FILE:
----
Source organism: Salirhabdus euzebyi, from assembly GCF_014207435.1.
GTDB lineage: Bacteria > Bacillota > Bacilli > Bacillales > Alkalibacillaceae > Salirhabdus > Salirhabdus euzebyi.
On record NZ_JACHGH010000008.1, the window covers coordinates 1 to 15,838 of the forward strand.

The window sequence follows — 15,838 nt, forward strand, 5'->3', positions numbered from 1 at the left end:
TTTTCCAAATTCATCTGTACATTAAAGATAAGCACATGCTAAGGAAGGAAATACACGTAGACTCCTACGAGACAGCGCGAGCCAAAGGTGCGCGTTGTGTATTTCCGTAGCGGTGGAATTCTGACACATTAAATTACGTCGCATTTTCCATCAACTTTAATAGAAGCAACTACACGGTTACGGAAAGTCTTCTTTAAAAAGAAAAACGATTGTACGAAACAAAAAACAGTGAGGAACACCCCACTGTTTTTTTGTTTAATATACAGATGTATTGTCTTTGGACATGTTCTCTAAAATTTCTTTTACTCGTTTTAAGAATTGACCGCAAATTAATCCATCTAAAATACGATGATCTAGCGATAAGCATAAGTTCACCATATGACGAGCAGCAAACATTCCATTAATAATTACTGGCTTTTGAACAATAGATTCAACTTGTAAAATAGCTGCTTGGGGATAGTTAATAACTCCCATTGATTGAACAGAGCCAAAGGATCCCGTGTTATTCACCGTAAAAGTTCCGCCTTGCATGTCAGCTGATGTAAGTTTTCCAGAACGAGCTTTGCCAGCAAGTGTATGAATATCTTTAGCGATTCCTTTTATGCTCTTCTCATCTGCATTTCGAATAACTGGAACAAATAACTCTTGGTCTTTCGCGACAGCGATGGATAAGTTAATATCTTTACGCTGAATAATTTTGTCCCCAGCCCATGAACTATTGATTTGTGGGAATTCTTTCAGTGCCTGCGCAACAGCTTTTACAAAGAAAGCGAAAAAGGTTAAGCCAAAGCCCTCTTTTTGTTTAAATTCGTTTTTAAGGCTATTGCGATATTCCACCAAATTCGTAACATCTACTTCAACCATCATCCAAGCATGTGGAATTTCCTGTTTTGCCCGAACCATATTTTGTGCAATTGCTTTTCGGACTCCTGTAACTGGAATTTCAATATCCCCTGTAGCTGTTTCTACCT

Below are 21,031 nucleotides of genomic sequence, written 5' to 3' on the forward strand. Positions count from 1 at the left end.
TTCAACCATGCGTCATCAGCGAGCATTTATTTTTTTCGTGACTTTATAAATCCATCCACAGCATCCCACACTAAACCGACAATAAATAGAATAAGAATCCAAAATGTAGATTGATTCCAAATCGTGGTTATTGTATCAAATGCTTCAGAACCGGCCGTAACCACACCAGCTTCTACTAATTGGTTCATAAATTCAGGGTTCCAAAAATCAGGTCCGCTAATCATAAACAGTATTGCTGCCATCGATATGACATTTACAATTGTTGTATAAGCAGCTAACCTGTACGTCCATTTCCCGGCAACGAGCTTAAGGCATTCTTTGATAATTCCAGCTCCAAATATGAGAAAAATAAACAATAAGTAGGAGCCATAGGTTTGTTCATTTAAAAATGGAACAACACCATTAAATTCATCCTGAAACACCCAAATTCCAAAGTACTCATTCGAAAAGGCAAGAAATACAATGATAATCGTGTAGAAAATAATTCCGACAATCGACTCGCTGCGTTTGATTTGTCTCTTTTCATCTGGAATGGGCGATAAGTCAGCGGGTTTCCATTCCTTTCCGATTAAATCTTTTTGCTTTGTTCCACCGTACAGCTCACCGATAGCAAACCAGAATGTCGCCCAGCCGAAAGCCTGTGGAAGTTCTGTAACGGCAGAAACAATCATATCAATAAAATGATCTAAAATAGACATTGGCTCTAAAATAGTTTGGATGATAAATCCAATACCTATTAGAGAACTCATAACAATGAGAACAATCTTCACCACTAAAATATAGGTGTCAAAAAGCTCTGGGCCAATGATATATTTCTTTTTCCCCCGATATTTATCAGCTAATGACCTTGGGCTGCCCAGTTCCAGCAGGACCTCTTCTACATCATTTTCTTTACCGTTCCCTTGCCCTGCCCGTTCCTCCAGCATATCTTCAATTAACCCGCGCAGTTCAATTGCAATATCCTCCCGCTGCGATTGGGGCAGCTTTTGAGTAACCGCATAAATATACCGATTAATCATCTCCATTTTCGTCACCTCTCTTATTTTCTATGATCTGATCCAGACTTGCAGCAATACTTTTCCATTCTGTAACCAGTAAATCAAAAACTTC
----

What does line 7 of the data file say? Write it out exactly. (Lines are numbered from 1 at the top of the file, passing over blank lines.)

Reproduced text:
TTCAACCATGCGTCATCAGCGAGCATTTATTTTTTTCGTGACTTTATAAATCCATCCACAGCATCCCACACTAAACCGACAATAAATAGAATAAGAATCCAAAATGTAGATTGATTCCAAATCGTGGTTATTGTATCAAATGCTTCAGAACCGGCCGTAACCACACCAGCTTCTACTAATTGGTTCATAAATTCAGGGTTCCAAAAATCAGGTCCGCTAATCATAAACAGTATTGCTGCCATCGATATGACATTTACAATTGTTGTATAAGCAGCTAACCTGTACGTCCATTTCCCGGCAACGAGCTTAAGGCATTCTTTGATAATTCCAGCTCCAAATATGAGAAAAATAAACAATAAGTAGGAGCCATAGGTTTGTTCATTTAAAAATGGAACAACACCATTAAATTCATCCTGAAACACCCAAATTCCAAAGTACTCATTCGAAAAGGCAAGAAATACAATGATAATCGTGTAGAAAATAATTCCGACAATCGACTCGCTGCGTTTGATTTGTCTCTTTTCATCTGGAATGGGCGATAAGTCAGCGGGTTTCCATTCCTTTCCGATTAAATCTTTTTGCTTTGTTCCACCGTACAGCTCACCGATAGCAAACCAGAATGTCGCCCAGCCGAAAGCCTGTGGAAGTTCTGTAACGGCAGAAACAATCATATCAATAAAATGATCTAAAATAGACATTGGCTCTAAAATAGTTTGGATGATAAATCCAATACCTATTAGAGAACTCATAACAATGAGAACAATCTTCACCACTAAAATATAGGTGTCAAAAAGCTCTGGGCCAATGATATATTTCTTTTTCCCCCGATATTTATCAGCTAATGACCTTGGGCTGCCCAGTTCCAGCAGGACCTCTTCTACATCATTTTCTTTACCGTTCCCTTGCCCTGCCCGTTCCTCCAGCATATCTTCAATTAACCCGCGCAGTTCAATTGCAATATCCTCCCGCTGCGATTGGGGCAGCTTTTGAGTAACCGCATAAATATACCGATTAATCATCTCCATTTTCGTCACCTCTCTTATTTTCTATGATCTGATCCAGACTTGCAGCAATACTTTTCCATTCTGTAACCAGTAAATCAAAAACTTC